Many people are not interested in humanitarian photography because most photojournalists are very lazy. Humanitarian photography has to deal with leaving your comfort zones and trying to seek news that is not on the surface. Humanitarian photography has to do with digging deep, going an extra mile, wanting to know about the situation of people and understanding their plights, thereby using your pictures to tell these stories. Before you can use your pictures to tell stories, that means to a large extent, you must be highly creative. Creativity is natural and it is something that some need to refine. The majority of people may not really know how to be involved in creative photography which will lead to improving the lives of people in the society.  Also, the philosophy of some news organizations does not support humanitarian photography so it might affect the interest that photojournalists might have in it. 

Funding is also a challenge; it takes a lot of funding to go to the hinterlands. Apart from being passionate about it, there is a need for funding. Humanitarian photography is not like sport, fashion or documentary photography from which people get to make money easily. In humanitarian photography, you try to improve the lives of the people and there is no guarantee that you will be paid, unlike in wedding, studio, or documentary photography. Because of the economic situation in the country, majority of the people might not want to go into it because the financial gratification is lesser. Inadequate training could also be a factor.

What are some of the challenges you face as a humanitarian photographer in a country where most professional photographers focus on the lucrative genres?

One major problem is security. To get compelling pictures sometimes you need to go farther into communities and nowadays with security problems, travelling a far distance is not encouraged. I am now very scared to do that because I don’t want to be kidnapped, I don’t want to disturb my family so that they will start looking for ransom to pay kidnappers. I had been attacked in a community. Had it been I was there alone; I could have been beaten and the camera confiscated because they were ready to lynch me. So, security is paramount.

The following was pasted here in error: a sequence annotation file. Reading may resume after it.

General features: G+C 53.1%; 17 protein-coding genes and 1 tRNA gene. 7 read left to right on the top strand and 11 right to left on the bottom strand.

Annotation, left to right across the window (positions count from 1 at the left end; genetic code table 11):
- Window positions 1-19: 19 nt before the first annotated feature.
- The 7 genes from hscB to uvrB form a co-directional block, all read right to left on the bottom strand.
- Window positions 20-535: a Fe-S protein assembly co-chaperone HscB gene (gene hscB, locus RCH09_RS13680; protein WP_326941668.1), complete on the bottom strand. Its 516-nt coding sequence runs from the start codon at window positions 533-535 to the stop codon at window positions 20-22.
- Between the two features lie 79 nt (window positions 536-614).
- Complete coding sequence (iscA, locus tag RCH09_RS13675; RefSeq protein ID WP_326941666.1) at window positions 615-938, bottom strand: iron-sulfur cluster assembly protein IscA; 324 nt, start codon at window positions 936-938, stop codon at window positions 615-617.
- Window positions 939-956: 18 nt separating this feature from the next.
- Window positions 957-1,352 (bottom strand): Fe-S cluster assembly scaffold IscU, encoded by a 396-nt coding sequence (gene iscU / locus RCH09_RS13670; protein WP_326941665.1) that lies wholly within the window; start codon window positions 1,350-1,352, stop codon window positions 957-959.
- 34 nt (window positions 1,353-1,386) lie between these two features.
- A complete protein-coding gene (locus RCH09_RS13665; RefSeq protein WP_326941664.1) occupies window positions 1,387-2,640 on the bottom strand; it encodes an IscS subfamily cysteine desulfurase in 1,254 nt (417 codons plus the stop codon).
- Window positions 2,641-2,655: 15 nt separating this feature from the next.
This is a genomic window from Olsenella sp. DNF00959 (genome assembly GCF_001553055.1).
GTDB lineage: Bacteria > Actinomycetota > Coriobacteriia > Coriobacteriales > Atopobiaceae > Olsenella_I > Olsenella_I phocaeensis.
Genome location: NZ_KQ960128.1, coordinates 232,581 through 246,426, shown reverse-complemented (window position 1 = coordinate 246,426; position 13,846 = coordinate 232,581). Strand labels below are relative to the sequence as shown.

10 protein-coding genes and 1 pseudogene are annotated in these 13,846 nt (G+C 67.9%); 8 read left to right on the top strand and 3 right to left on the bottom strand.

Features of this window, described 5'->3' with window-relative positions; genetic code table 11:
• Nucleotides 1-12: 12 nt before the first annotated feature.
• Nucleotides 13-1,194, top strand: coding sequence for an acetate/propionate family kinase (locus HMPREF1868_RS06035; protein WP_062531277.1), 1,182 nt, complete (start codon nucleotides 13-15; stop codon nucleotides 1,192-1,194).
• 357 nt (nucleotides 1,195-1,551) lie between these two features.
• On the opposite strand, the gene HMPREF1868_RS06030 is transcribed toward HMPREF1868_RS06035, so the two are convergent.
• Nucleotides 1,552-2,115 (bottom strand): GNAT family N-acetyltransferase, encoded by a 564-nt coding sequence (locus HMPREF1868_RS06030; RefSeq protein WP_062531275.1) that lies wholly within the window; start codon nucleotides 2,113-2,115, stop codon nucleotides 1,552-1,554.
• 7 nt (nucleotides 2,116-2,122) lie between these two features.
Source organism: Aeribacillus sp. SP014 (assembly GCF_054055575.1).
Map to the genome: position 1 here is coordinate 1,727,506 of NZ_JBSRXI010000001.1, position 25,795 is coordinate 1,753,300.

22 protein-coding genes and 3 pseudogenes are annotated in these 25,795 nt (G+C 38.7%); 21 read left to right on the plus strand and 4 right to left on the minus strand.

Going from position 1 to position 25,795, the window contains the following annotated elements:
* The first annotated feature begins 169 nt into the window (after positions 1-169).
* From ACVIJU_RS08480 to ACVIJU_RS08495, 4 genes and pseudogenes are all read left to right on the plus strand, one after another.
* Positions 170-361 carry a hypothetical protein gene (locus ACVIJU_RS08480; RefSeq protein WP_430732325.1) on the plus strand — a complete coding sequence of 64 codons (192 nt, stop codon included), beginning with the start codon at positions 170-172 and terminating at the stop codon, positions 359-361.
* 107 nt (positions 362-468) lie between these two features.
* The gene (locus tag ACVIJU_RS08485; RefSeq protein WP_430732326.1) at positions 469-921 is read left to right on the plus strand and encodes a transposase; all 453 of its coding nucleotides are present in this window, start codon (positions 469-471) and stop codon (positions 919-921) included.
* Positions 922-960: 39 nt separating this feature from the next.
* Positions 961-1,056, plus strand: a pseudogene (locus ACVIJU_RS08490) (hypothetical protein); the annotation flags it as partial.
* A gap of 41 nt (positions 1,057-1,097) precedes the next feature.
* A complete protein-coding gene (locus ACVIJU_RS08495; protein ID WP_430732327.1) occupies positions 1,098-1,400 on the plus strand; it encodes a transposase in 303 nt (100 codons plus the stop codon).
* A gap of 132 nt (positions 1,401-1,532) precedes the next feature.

Some people look down on me because I am a woman. To them, what can a woman do? Sometimes, you don’t really need to argue but show them through your actions that if a man can do this, I can also do it.  But it is very tough because we live in a man’s world and you have to fight your way through it to achieve your goals.

You’ve dedicated your life to giving back to society, as a senior lecturer, founder of a nongovernmental organization and a humanitarian photographer, what brings you the greatest fulfilment in all these?

I am very fulfilled. In all my years as a lecturer, I’ve not been fulfilled as I am as a humanitarian photographer. When you teach, you are also moulding lives but when you go to the field and you see people, just like you, who are living on the edge of the society, you appreciate your present situation and status. When you realize that you are able to put smiles on the faces of these people, you will be happier because you’ll be the first person to be happy. When you help people, you are also helping yourself. The ability to make a fellow human being like me happy or happier gives me joy. If I have a chance of coming back to this world, I won’t come back as a lecturer, I will come as a humanitarian because I love it. It is so natural to me; it energises and gives me pleasure. It opens several doors for me and I believe greater things will come. 

At what point do you plan to look back at everything you’ve done and say you’ve done enough?

When you are a humanitarian, you can’t retire from doing good, making an impact and being relevant, because all these things make you fulfilled. I want to do more, so until I breathe my last, I want to continue. It is not a smooth journey; it is very tough but sometimes when the task looks daunting and you are able to overcome it, it makes you feel like there is nothing you can’t achieve in life once you are focused.